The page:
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Cell Host Microbe. 2014 Mar 12;15(3):351-62. doi: 10.1016/j.chom.2014.02.002.

Cytomegalovirus hijacks CX3CR1(hi) patrolling monocytes as immune-privileged vehicles for dissemination in mice.

Author information

  • 1Department of Microbiology and Immunology and Emory Vaccine Center, Emory University School of Medicine, Emory University, Atlanta, GA 30322, USA.
  • 2Department of Microbiology and Immunology and Emory Vaccine Center, Emory University School of Medicine, Emory University, Atlanta, GA 30322, USA. Electronic address: mocarski@emory.edu.

Abstract

Peripheral blood myelomonocytic cells are important for cytomegalovirus dissemination to distal organs such as salivary glands where persistent replication and shedding dictates transmission patterns. We find that this process is markedly enhanced by the murine cytomegalovirus (MCMV)-encoded CC chemokine, MCK2, which promotes recruitment of CX3CR1(hi) patrolling monocytes to initial infection sites in the mouse. There, these cells become infected and traffic via the bloodstream to distal sites. In contrast, inflammatory monocytes, the other major myelomonocytic subset, remain virus negative. CX3CR1 deficiency prevents patrolling monocyte migration on the vascular endothelium and interrupts MCMV dissemination to the salivary glands independent of antiviral NK and T cell immune control. In this manner, CX3CR1(hi) patrolling monocytes serve as immune-privileged vehicles to transport MCMV via the bloodstream to distal organs. MCMV commandeers patrolling monocytes to mediate systemic infection and seed a persistent reservoir essential for horizontal transmission.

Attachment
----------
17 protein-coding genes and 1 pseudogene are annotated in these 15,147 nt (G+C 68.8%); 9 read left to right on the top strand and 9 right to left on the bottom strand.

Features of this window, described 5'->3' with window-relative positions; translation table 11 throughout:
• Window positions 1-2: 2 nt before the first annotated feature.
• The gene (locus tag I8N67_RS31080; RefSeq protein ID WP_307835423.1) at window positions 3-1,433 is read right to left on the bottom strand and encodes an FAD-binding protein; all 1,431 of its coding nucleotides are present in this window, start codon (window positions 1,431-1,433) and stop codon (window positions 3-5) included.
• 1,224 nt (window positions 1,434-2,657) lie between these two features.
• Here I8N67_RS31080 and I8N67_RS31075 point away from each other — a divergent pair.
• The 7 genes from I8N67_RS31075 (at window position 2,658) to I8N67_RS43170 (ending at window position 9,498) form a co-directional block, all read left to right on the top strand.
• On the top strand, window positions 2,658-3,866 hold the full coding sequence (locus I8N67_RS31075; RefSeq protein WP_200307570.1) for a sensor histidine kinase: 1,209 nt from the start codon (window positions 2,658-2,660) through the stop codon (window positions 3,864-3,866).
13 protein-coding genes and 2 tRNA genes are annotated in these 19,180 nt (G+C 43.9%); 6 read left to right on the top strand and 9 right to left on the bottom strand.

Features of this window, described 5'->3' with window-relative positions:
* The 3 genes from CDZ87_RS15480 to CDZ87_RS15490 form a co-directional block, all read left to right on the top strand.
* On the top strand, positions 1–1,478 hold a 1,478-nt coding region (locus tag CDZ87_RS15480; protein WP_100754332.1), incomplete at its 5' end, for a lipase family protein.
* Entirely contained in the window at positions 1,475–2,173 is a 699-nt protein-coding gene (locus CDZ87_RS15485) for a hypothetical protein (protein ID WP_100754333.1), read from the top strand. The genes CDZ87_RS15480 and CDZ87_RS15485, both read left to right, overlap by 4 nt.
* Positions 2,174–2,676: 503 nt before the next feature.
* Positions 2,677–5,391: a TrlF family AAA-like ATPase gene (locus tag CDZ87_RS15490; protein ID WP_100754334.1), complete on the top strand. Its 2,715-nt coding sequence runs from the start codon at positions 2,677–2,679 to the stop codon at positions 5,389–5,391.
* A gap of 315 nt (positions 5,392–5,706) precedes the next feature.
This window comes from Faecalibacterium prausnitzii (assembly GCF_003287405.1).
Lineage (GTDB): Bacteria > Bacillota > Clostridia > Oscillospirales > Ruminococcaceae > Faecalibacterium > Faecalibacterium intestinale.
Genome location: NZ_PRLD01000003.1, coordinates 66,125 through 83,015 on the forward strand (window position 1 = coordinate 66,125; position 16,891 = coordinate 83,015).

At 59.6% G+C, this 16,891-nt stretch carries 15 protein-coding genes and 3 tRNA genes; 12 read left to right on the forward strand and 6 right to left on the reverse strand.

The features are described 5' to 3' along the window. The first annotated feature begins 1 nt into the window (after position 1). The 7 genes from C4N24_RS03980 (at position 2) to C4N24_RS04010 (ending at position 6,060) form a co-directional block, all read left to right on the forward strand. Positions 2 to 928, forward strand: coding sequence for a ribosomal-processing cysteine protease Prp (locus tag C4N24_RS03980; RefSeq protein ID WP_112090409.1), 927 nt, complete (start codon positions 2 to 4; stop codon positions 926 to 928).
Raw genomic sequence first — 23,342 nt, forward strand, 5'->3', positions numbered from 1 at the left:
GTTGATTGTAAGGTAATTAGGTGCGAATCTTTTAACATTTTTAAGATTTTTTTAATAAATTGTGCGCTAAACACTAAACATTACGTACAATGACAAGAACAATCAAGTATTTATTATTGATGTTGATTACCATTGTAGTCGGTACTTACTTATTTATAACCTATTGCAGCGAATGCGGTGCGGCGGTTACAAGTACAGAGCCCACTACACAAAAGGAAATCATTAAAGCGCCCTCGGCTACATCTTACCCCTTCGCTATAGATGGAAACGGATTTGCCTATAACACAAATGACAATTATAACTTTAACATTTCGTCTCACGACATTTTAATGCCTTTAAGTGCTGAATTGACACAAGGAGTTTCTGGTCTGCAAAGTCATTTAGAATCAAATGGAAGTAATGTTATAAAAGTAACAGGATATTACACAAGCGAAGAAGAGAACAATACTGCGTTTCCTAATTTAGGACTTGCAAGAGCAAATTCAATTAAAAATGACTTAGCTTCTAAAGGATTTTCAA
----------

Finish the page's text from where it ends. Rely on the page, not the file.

Copyright © 2014 Elsevier Inc. All rights reserved.

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